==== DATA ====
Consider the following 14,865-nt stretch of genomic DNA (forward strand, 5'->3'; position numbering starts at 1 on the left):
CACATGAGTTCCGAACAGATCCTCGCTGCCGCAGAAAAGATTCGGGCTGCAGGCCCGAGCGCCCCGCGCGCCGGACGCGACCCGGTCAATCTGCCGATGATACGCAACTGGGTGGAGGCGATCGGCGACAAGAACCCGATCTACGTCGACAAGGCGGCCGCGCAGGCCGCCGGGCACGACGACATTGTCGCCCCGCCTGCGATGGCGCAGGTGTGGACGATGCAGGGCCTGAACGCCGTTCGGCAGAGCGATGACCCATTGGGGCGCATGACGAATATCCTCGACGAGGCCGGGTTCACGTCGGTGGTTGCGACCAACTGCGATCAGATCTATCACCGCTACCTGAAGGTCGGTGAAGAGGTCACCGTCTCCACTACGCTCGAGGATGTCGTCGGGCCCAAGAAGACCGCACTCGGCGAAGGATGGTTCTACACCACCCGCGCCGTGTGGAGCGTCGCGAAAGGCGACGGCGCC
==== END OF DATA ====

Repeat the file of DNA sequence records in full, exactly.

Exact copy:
Consider the following 14,865-nt stretch of genomic DNA (forward strand, 5'->3'; position numbering starts at 1 on the left):
CACATGAGTTCCGAACAGATCCTCGCTGCCGCAGAAAAGATTCGGGCTGCAGGCCCGAGCGCCCCGCGCGCCGGACGCGACCCGGTCAATCTGCCGATGATACGCAACTGGGTGGAGGCGATCGGCGACAAGAACCCGATCTACGTCGACAAGGCGGCCGCGCAGGCCGCCGGGCACGACGACATTGTCGCCCCGCCTGCGATGGCGCAGGTGTGGACGATGCAGGGCCTGAACGCCGTTCGGCAGAGCGATGACCCATTGGGGCGCATGACGAATATCCTCGACGAGGCCGGGTTCACGTCGGTGGTTGCGACCAACTGCGATCAGATCTATCACCGCTACCTGAAGGTCGGTGAAGAGGTCACCGTCTCCACTACGCTCGAGGATGTCGTCGGGCCCAAGAAGACCGCACTCGGCGAAGGATGGTTCTACACCACCCGCGCCGTGTGGAGCGTCGCGAAAGGCGACGGCGCC